The Art of Propaganda: Sino-Japanese battle triptychs
Japan and China fought the first Sino-Japanese War during 1894 and 1895, primarily over control of Korea, which China had long regarded as a tributary state. Although brief in duration, lasting only eight months from August 1894 until May 1895, the war galvanized the Japanese with patriotic fervor and a thirst for territorial expansion. A succession of quick and easy victories, marred by relatively few (5,000) casualties, proved the clear-cut superiority of Japan's military forces. Woodblock-print artists, benefiting from an insatiable public demand for news from the front, did much to reinforce the ugly chauvinistic perception of China as backward and primitive, populated by a cowardly and ignoble species. Kobayashi Kiyochika produced more than 80 triptychs for the Sino-Japanese War.
The Japanese victory on land at Pyongyang in northern Korea on September 16, 1894 cleared the Chinese troops out of Korea and was followed by the important naval battle in the Yellow Sea (September 17), in which the Chinese suffered heavy losses. On October 26, the Japanese put down a pontoon bridge across the Yalu River and captured Jiuliancheng on the Chinese side of the river (see illustration above), an early victory in the Manchurian campaign. On November 21 they also captured the great Port Arthur by attacking from the landward side. Approaching Weihaiwei on the Shandong Peninsula, where the northern fleet of the Chinese navy was concentrated, the Japanese met fierce resistance at the strongly fortified Liu-kung Island. The town of Weihaiwei, however, was deserted by the Chinese and was occupied by the invaders on February 2, 1895. Intense cold, snow and ice numbed the Japanese troops. The Japanese fleet made Rongcheng Bay, in the extreme northeast part of the Shandong Peninsula, its headquarters, and daring night attacks by Japanese torpedo boats sank many Chinese vessels. The West was astounded and the Chinese admiral surrendered to the Japanese flagship, the Matsushima, on February 12th. The battle of Niuzhuang involved fierce house-to-house fighting in heavy snow. Toward the end of March a column of Japanese troops seized the Pescadores Islands near Taiwan. The Treaty of Shimonoseki ending the war was signed on April 17, 1895. China recognized the independence of Korea, and ceded the Liaotung peninsula (modern Lianing province), the islands of Taiwan and the Pescadores to Japan. The treaty was drafted by John A. Foster, former American Secretary of State, advising the Qing dynasty. With victory, Japan became the first Asian imperialist power.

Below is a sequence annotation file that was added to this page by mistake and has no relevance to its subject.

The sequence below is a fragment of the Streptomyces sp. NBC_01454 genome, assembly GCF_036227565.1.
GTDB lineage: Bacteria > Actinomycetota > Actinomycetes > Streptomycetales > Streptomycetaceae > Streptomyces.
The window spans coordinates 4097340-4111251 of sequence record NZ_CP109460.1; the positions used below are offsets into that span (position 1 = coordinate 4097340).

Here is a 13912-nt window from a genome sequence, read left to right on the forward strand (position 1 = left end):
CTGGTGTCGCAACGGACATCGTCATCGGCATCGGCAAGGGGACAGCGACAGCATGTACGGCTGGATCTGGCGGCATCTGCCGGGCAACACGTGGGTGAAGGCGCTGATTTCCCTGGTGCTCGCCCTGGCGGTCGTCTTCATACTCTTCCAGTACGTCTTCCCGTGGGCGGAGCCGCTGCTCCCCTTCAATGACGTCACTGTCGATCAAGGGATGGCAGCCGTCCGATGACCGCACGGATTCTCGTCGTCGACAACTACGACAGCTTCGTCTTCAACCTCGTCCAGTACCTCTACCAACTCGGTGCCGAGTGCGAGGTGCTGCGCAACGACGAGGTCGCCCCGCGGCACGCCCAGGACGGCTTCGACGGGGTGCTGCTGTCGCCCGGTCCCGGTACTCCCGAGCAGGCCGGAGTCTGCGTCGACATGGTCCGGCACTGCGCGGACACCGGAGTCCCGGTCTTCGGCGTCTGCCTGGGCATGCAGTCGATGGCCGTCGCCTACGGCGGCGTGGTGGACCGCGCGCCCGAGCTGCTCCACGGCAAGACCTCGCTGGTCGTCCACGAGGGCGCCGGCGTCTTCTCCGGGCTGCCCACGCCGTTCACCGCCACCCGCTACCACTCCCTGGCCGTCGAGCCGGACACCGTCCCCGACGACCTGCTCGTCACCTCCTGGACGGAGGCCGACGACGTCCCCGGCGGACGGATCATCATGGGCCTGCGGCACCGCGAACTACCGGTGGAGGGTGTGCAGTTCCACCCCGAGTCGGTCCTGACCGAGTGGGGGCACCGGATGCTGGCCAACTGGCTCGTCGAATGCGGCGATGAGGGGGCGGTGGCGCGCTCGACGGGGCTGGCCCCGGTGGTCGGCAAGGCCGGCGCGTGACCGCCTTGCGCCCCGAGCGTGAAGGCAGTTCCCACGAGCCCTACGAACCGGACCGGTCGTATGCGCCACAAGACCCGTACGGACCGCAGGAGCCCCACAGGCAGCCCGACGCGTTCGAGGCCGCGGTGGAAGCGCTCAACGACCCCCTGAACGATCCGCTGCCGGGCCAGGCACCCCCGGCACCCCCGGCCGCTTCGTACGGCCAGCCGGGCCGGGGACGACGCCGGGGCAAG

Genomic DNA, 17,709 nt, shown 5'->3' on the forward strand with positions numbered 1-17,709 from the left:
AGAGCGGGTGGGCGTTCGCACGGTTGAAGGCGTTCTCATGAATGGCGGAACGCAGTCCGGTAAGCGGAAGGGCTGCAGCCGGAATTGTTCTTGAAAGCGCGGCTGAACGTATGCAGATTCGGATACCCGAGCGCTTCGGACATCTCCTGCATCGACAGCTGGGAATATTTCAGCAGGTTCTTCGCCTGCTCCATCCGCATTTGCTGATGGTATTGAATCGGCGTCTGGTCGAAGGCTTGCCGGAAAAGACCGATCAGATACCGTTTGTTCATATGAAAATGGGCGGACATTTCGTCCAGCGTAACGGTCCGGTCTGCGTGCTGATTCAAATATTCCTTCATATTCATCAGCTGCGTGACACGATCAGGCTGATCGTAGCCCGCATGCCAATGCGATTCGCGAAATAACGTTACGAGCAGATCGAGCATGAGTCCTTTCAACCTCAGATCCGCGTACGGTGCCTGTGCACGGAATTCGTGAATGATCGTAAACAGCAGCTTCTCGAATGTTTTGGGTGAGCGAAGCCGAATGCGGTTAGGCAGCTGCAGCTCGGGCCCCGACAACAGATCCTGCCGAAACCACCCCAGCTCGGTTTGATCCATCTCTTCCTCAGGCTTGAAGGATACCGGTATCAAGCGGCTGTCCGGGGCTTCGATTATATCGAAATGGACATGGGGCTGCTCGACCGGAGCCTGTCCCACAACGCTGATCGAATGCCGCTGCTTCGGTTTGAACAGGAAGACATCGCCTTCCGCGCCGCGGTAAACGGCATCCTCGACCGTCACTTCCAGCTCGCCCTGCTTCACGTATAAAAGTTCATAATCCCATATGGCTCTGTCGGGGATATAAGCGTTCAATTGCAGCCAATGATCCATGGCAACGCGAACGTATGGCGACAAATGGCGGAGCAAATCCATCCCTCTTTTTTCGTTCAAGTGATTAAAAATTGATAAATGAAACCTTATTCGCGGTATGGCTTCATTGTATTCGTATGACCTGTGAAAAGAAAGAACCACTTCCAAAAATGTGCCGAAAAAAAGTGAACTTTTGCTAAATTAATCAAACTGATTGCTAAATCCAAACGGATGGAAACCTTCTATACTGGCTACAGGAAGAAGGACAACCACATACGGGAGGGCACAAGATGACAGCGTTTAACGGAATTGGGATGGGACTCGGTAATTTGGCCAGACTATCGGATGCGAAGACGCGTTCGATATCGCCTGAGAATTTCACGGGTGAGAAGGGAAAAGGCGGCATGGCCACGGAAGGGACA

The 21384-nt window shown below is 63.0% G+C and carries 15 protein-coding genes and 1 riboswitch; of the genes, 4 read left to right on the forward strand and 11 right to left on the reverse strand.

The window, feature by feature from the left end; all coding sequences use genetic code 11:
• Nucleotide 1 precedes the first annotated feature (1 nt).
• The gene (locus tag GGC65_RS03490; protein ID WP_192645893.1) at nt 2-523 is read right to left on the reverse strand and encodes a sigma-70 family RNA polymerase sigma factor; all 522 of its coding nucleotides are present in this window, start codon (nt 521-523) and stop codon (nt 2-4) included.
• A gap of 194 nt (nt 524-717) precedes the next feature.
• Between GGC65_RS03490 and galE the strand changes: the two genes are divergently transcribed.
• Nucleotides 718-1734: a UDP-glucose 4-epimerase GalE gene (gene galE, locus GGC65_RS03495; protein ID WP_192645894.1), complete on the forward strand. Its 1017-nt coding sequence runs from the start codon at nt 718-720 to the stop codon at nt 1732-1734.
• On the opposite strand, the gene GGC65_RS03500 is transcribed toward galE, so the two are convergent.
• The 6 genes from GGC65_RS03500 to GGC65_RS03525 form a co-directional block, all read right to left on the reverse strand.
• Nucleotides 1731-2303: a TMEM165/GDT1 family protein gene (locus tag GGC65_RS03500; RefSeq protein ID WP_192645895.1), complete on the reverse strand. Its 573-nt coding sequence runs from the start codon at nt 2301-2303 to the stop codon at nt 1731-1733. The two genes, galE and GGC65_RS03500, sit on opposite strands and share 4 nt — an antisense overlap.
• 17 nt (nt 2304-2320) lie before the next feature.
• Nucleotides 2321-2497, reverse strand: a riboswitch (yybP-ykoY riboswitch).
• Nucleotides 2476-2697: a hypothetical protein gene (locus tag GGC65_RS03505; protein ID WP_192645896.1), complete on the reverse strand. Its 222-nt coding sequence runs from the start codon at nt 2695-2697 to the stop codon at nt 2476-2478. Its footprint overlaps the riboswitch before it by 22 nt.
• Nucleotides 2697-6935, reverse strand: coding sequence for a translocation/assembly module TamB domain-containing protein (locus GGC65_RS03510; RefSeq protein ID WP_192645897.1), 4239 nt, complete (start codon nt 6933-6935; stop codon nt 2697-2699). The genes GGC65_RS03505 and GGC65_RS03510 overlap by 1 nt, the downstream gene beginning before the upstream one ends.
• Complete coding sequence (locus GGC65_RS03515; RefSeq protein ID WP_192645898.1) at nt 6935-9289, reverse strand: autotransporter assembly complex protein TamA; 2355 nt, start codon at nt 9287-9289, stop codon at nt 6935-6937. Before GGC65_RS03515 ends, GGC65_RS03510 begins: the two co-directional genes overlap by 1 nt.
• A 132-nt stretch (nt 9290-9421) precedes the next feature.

For further reading see Elizabeth de Sabato Swinton, In Battle's Light: Woodblock Prints from Japan's Early Modern Wars, exh. cat. (Worcester: Worcester Art Museum, 1991).